Discussions without Destinations: A Tangent From “Jesus Christ, Our Savior” – YW Lesson 2, Manual 1
Posted by Karen on January 6, 2012
(A similar discussion is also taking place at Beginnings New.)
Elder Bednar recently published a book titled Increase In Learning. I received that book for Christmas, and between reading that book, and coming across a certain suggestion in the outline for Lesson 2, I’ve been doing a lot more thinking about methodology than specific texts this week.
One of the suggestions in Lesson 2 is to “Ask for a volunteer to recite the third article of faith. Discuss with the class what the atonement of Christ is and what it means to us. Your discussion should include the following [seven] points:…” But the idea that this “discussion” has a necessary destination point seems to defeat the purpose of opening up a place to discuss “what it means to us.”
This of course is not a problem unique to the YW Program. Whenever any of us gets too concerned about how a lesson outline “needs” to proceed, we will find ourselves anxious that the class give certain “right” answers. There may indeed be a right answer to a particular question, but to open up a “discussion” that needs to hit on the right answer is a bit like playing battleship with the teacher.
It can also have some unfortunate, long-term consequences. With this particular example from the YW manual, what usually happens (in my observation) is after the young women give an answer or two, the teacher says, “Okay, that’s good too but here’s the answer…” and writes that answer on the board. The young women tend to respond in one of two ways. If the young women realize that the teacher is only going to write what the manual says, then sometimes they play along, guessing what the manual is going to say. Unfortunately, this can teach youth that the answers aren’t things we think through and learn, they are facts to be memorized from manuals. And that doubly communicates that answers don’t really come from the scriptures, or even if they do, someone else has already mined them all out of there for them anyway.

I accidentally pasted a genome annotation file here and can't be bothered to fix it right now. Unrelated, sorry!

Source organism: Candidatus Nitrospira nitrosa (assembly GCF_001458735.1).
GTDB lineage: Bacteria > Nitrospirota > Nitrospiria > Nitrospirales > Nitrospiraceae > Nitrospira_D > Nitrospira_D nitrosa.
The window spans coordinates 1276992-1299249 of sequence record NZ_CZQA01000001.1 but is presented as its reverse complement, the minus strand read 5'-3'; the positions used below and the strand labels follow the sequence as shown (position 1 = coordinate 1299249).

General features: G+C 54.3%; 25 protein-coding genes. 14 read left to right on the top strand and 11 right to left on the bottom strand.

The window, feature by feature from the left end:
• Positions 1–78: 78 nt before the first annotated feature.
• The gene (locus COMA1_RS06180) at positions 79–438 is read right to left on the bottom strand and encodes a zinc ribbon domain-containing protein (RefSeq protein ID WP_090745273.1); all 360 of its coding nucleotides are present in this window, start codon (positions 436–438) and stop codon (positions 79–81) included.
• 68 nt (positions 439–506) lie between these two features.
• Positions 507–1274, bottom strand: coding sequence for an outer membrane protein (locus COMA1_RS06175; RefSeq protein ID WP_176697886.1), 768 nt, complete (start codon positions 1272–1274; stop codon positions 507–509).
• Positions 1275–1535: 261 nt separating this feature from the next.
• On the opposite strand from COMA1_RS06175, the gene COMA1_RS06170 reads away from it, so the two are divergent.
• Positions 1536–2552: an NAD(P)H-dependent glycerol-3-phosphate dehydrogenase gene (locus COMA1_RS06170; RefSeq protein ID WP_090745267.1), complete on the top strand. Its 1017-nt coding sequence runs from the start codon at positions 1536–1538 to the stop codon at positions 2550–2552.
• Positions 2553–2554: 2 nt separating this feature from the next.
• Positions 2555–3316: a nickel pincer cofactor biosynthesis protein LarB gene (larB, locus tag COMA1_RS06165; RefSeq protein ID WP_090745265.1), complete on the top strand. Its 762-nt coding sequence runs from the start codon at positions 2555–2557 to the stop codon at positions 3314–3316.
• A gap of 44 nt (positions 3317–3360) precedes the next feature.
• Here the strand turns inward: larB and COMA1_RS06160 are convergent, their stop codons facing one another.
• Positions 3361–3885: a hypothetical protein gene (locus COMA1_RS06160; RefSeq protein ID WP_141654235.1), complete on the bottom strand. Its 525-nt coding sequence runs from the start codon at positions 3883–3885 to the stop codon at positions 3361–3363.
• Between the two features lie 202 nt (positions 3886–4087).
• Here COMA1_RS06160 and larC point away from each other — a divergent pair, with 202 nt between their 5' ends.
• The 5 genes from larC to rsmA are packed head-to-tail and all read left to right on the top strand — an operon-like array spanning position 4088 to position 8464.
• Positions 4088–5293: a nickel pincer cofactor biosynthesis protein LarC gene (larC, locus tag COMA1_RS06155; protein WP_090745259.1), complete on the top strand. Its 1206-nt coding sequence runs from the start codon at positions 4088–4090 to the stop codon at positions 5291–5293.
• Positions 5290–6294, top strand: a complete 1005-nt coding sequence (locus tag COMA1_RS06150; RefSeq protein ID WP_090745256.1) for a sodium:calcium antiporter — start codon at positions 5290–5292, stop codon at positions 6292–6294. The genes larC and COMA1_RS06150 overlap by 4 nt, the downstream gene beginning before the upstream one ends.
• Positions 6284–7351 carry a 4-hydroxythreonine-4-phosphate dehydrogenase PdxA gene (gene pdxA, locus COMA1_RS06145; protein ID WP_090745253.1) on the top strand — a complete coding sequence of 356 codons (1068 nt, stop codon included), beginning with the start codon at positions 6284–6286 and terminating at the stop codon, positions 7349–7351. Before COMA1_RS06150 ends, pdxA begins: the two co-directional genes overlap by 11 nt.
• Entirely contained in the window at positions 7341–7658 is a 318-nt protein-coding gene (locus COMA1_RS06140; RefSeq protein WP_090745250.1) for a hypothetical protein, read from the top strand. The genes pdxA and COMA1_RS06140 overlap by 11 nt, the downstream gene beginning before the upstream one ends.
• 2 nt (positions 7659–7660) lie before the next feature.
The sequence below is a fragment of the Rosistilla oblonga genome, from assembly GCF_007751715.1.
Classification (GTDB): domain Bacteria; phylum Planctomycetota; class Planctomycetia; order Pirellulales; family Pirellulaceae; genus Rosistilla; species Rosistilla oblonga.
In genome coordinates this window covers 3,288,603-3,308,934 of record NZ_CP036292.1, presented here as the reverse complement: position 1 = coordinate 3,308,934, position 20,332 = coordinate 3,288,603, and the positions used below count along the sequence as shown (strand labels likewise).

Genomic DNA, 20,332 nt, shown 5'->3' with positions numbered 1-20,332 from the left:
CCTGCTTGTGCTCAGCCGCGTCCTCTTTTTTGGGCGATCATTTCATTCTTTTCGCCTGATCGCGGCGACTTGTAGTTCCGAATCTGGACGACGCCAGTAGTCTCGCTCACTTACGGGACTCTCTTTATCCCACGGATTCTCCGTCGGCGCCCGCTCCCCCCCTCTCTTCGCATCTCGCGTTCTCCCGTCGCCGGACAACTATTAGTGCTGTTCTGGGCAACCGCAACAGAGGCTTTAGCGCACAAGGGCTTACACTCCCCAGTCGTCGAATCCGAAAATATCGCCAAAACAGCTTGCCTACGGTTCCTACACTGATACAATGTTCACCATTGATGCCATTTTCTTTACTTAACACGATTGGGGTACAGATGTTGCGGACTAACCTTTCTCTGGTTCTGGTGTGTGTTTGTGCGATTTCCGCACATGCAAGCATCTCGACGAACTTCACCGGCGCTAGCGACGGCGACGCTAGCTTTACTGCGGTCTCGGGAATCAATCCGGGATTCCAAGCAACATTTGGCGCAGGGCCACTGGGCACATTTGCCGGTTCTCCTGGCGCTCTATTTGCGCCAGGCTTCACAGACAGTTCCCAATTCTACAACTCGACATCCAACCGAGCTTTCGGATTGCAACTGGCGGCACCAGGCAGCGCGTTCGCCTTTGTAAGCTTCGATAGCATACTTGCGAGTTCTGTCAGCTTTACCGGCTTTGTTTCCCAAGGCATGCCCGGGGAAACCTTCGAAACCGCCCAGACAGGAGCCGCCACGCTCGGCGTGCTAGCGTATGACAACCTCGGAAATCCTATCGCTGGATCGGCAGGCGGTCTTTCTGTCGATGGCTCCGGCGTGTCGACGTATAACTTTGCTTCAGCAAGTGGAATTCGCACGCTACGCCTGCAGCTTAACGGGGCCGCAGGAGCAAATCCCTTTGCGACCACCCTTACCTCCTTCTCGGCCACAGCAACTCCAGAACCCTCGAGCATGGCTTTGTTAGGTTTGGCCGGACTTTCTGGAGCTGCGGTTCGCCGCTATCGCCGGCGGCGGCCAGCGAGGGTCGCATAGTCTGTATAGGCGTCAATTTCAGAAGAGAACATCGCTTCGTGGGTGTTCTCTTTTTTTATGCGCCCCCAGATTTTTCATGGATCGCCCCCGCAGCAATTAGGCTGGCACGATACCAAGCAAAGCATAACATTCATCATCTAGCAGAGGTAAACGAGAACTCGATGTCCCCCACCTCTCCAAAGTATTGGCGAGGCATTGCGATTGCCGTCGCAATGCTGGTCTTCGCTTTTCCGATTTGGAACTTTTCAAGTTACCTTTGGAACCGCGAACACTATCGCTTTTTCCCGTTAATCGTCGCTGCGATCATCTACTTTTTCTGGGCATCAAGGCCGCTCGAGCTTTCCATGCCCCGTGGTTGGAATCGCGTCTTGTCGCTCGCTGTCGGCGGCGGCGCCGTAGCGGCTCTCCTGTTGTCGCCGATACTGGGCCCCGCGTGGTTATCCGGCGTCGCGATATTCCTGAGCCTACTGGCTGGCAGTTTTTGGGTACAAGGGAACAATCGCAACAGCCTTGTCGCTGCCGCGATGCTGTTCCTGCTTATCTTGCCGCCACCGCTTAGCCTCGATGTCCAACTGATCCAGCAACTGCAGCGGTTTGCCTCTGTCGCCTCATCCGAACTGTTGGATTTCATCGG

On the other hand, if the young women don’t decide to play this game, then they feel like their answers are being rejected as unthinking or simply “wrong.” When a young woman’s answers are repeatedly treated as “not quite right,” the young woman will come to believe that she can’t really learn from the scriptures by herself. The first group grows lazy, and the second group grows uncertain of their ability to think.
About two years ago here at Feast, a group discussed a book called The Ignorant Schoolmaster: Five Lessons in Intellectual Emancipation. In this book, Ranciere outlines two ways we can teach: one, to stultify, which is to tell the student what to learn in such a way that they also learn that they can only learn if we tell them what to learn (they become dependent on us); and two, to emancipate, which is to tell the student what to learn in such a way that they also learn they are capable and free to learn on their own. As you can guess, my concern about giving the class an open-ended task, but then only approving certain pre-decided answers, is that we create dependent, stultified learners.